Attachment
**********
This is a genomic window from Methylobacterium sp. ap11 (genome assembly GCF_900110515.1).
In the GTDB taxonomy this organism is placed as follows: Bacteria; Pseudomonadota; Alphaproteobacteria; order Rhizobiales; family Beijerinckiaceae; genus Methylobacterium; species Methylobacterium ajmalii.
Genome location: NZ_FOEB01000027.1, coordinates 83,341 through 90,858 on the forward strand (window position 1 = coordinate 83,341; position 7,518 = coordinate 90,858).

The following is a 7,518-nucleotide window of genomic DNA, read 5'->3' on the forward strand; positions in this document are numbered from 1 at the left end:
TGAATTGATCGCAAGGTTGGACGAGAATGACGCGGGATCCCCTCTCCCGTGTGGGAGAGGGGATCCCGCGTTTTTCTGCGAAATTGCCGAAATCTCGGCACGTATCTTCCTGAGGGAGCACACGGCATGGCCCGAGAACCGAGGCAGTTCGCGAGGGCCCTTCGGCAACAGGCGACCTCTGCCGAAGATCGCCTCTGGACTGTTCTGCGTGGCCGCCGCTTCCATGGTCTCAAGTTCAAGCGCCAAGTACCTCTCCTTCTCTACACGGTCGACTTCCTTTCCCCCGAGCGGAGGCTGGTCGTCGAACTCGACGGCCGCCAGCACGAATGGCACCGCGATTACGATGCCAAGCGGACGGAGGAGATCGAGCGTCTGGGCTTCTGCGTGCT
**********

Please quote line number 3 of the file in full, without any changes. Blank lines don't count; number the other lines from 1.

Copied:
Genome location: NZ_FOEB01000027.1, coordinates 83,341 through 90,858 on the forward strand (window position 1 = coordinate 83,341; position 7,518 = coordinate 90,858).